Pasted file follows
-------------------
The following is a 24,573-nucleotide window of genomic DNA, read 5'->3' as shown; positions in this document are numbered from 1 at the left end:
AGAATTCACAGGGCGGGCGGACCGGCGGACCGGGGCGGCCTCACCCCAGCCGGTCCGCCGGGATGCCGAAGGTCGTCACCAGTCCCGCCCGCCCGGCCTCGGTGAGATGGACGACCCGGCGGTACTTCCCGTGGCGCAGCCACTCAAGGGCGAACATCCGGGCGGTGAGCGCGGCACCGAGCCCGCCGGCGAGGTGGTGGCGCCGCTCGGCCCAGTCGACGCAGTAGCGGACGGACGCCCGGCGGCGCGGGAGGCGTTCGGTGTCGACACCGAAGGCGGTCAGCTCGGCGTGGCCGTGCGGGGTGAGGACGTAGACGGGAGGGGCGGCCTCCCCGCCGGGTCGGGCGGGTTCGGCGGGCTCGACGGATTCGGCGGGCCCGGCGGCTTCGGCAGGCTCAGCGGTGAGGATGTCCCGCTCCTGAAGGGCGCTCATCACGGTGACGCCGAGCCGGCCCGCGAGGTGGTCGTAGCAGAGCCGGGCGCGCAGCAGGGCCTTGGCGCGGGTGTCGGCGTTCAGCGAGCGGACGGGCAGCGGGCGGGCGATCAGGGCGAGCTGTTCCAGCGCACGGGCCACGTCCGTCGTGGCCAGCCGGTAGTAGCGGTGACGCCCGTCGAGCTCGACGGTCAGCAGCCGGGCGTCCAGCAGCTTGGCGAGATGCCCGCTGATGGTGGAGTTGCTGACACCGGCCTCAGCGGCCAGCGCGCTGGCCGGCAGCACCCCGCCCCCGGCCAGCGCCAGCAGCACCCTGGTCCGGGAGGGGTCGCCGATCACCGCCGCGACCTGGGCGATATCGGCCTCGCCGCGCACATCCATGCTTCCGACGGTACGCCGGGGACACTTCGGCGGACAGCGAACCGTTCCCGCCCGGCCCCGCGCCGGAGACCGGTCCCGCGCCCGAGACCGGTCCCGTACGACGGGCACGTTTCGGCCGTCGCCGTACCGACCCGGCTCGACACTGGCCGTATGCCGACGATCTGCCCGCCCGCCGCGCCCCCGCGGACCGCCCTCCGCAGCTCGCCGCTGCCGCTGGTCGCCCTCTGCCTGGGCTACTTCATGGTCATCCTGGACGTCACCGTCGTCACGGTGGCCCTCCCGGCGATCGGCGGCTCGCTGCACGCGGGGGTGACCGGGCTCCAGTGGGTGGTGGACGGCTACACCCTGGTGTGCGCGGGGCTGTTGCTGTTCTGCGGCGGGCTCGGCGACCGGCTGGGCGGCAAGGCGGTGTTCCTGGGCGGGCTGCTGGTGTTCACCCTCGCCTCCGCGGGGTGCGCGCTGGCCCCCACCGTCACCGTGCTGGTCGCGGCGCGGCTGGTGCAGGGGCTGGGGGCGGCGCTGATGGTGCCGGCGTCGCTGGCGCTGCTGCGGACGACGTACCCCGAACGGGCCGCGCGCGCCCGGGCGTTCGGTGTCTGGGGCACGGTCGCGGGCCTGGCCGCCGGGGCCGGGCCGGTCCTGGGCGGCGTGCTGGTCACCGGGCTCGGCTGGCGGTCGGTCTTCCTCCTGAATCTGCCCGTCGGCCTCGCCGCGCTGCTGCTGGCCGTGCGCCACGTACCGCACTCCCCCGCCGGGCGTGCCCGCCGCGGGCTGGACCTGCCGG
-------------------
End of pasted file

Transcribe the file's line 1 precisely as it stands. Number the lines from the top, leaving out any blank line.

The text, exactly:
The following is a 24,573-nucleotide window of genomic DNA, read 5'->3' as shown; positions in this document are numbered from 1 at the left end: